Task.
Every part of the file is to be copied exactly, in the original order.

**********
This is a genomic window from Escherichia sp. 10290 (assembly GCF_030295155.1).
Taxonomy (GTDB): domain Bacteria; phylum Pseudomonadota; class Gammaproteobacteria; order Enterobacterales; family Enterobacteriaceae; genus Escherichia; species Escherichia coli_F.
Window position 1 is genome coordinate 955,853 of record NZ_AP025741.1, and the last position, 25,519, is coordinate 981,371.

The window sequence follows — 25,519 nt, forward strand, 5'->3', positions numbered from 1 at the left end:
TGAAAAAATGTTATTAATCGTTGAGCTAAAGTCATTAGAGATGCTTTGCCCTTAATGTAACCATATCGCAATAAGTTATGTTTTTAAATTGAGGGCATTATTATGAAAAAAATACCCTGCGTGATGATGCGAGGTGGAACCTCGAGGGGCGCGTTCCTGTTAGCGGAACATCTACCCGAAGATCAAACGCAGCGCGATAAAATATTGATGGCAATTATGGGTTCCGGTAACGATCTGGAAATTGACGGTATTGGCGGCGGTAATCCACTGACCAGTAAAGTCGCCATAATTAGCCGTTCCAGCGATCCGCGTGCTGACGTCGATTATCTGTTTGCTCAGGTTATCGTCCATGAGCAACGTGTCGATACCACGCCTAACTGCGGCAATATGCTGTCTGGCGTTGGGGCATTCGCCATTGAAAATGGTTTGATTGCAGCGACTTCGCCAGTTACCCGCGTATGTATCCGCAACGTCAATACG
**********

This is a genomic window from Escherichia sp. 10290 (assembly GCF_030295155.1).
Taxonomy (GTDB): domain Bacteria; phylum Pseudomonadota; class Gammaproteobacteria; order Enterobacterales; family Enterobacteriaceae; genus Escherichia; species Escherichia coli_F.
Window position 1 is genome coordinate 955,853 of record NZ_AP025741.1, and the last position, 25,519, is coordinate 981,371.

The window sequence follows — 25,519 nt, forward strand, 5'->3', positions numbered from 1 at the left end:
TGAAAAAATGTTATTAATCGTTGAGCTAAAGTCATTAGAGATGCTTTGCCCTTAATGTAACCATATCGCAATAAGTTATGTTTTTAAATTGAGGGCATTATTATGAAAAAAATACCCTGCGTGATGATGCGAGGTGGAACCTCGAGGGGCGCGTTCCTGTTAGCGGAACATCTACCCGAAGATCAAACGCAGCGCGATAAAATATTGATGGCAATTATGGGTTCCGGTAACGATCTGGAAATTGACGGTATTGGCGGCGGTAATCCACTGACCAGTAAAGTCGCCATAATTAGCCGTTCCAGCGATCCGCGTGCTGACGTCGATTATCTGTTTGCTCAGGTTATCGTCCATGAGCAACGTGTCGATACCACGCCTAACTGCGGCAATATGCTGTCTGGCGTTGGGGCATTCGCCATTGAAAATGGTTTGATTGCAGCGACTTCGCCAGTTACCCGCGTATGTATCCGCAACGTCAATACG